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Discussion Starter #1
Has anyone tried using the FatMat or the Peel & Seal from Lowes on a roof? If you have, have there been any problems with it not sticking in hot weather?

I have researched the subject to death and have read numerous threads concerning insulating the floors, firewall, and roof with items like DynaMat, FatMat, and Peel & Seal. Needless to say I am more educated but still have not made up my mind. I am definitely going to put down a few layers of the Hy-Tech SC#1000 ceramic insulating paint. But I was also thinking of using the items like FatMat to further aid in reducing the metal drum sound of the larger panels like the roof. Then for final heat protection I was planning on the 1/2 inch DynaLiner on the firewall and roof, the 1/8 inch DynaLiner on door panels and kick panels, and the DynaPad on the floor.

My biggest concern is using the items like FatMat or Peel & Seal on the roof and having it let loose on a hot summer day in Southern Missouri, currently in the upper 90's to low 100's. So does anyone have any experience with these products on your roof in extreme temperatures?

Thanks,
Dale
 

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I put 2 layers of rattle trap ( a fat mat product)on my roof . I have had no problems and my car has been outside all day parked in the sun during this last heat wave( 92 ). I did clean the surface completely and used a large rubber formica roller ($8 at home depot) to install it
 

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Discussion Starter #3
I put 2 layers of rattle trap ( a fat mat product)on my roof . I have had no problems and my car has been outside all day parked in the sun during this last heat wave( 92 ). I did clean the surface completely and used a large rubber formica roller ($8 at home depot) to install it
The advertisement for the Rattletrap makes it sound like it has great sticking power. I would just hate to put something up there and have it come loose in a couple of years. That would not be good.
Dale
 

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Yea I was wondering about this too. I was also wondering if anyone had done anything other than the stock style headliner? The wife and I were wondering if anyone had tried a "newer-tech" material, not the strung fabric. Something closer to the headliners in use today.
 

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Discussion Starter #6
Yea I was wondering about this too. I was also wondering if anyone had done anything other than the stock style headliner? The wife and I were wondering if anyone had tried a "newer-tech" material, not the strung fabric. Something closer to the headliners in use today.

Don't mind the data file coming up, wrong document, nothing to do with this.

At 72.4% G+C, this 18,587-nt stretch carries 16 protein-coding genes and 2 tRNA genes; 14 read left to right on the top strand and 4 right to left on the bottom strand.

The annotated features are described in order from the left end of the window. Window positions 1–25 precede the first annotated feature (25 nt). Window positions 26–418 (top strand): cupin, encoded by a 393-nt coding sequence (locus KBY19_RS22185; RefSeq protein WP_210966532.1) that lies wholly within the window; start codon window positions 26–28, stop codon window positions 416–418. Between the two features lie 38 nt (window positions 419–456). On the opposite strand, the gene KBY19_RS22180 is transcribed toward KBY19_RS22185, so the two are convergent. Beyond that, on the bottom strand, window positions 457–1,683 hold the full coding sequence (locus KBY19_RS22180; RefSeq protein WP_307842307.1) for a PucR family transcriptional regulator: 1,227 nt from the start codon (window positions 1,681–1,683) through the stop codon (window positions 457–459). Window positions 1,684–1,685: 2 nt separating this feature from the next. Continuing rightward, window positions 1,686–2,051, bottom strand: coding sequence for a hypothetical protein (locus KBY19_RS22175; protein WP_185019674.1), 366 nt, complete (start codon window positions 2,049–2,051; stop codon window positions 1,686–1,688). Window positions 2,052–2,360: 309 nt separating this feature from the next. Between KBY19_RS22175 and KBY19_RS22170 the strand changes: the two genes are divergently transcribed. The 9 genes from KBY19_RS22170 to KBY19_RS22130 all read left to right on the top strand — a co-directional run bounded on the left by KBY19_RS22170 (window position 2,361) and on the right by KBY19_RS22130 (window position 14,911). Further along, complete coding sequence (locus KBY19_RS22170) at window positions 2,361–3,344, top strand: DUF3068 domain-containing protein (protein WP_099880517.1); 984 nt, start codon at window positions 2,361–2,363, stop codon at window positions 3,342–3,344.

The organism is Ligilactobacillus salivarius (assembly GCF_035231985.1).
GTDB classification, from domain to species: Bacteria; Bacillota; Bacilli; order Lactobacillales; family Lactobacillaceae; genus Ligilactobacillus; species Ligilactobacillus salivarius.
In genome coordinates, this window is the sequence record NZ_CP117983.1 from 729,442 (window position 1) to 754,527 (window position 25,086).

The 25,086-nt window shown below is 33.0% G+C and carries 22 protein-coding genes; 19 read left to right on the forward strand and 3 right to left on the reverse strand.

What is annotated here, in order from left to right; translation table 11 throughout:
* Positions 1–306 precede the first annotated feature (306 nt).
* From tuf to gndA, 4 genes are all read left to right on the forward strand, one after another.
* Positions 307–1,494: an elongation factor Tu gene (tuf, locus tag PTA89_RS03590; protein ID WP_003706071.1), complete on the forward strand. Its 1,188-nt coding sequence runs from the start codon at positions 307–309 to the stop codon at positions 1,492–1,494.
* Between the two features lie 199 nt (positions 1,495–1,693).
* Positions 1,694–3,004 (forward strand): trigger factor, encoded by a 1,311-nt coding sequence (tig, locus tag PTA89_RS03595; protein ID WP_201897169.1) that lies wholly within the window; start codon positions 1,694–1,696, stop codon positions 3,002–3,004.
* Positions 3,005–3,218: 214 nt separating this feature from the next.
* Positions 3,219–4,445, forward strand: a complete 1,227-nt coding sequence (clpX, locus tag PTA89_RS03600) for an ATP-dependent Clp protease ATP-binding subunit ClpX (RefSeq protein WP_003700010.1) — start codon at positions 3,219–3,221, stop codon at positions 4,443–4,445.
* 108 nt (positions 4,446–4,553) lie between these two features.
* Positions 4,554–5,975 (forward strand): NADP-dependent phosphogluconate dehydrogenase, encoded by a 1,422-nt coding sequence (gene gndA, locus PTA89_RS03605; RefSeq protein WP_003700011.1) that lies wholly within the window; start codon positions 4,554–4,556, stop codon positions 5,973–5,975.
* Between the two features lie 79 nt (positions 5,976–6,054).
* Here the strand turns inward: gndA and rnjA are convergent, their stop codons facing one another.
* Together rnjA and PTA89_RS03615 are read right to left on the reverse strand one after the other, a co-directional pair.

I was planning on using the 1/2" DynaLiner on top of the Peel & Seal, FatMat, DynaMat, RaamMat, Damplifier, or whatever I decide to go with. If there are clearance issues with the headliner bows then I will use the 1/4". I figure with the ceramic insulating paint, the mat, and the DynaLiner the roof should be as well insulated as a modern car. It might be over kill, but everything is out of the car right now so it is a lot easier to do the projects than to decide after the interior is back in that I needed something else.
Dale
 

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I think any of the new stuff would be far superior to the old glued on jute these cars came with. Just make sure the surface is clean and it's rolled on with a lot of pressure. I wish I knew about this stuff 15-20 years ago when I did the headliner in my '65!!
 

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I was wanting to insulate (dynamat or what not) and then do a white pleather or something to match my parchment interior. Anyone do anything like that? Or a fabric covered foam like the new GTO's or other new vehicles?
 

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Discussion Starter #9
I think any of the new stuff would be far superior to the old glued on jute these cars came with. Just make sure the surface is clean and it's rolled on with a lot of pressure. I wish I knew about this stuff 15-20 years ago when I did the headliner in my '65!!
The car is going through a complete restoration so all interior surfaces have been cleaned, stripped, and primed. After the primer it is getting the Hy-Tech SC#1000 ceramic insulating paint before the mat goes down. If it doesn't stick to this surface, because the ceramic paint is ruff like the old paint with sand in it, then it won't stick to anything. I am just trying to find out which product is the best and will stick and stay stuck in the extreme heat of summer.
Thanks for the information,
Dale
 

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Dale, tape sticks better on glass than it does concrete. A rough surface is not as good as a smooth one for anything adhesive except paint, IMO......just a 'heads up".....
 

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Discussion Starter #11
Dale, tape sticks better on glass than it does concrete. A rough surface is not as good as a smooth one for anything adhesive except paint, IMO......just a 'heads up".....
Never thought of that, I guess I will hit it with some sandpaper before I put the pad on.
Dale
 

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Discussion Starter #12
I think I have decided on the Second Skin Damplifier with the DynaLiner on top of that to help add more sound and heat control to my insulating paint. I have been doing a lot of research on the Second Skin products and they seem to get consistent good reviews. They will also stick to anything. There are too many bad stories out there about the Peel & Seal and the FatMat products not sticking when the thermometer starts climbing.
Dale
 
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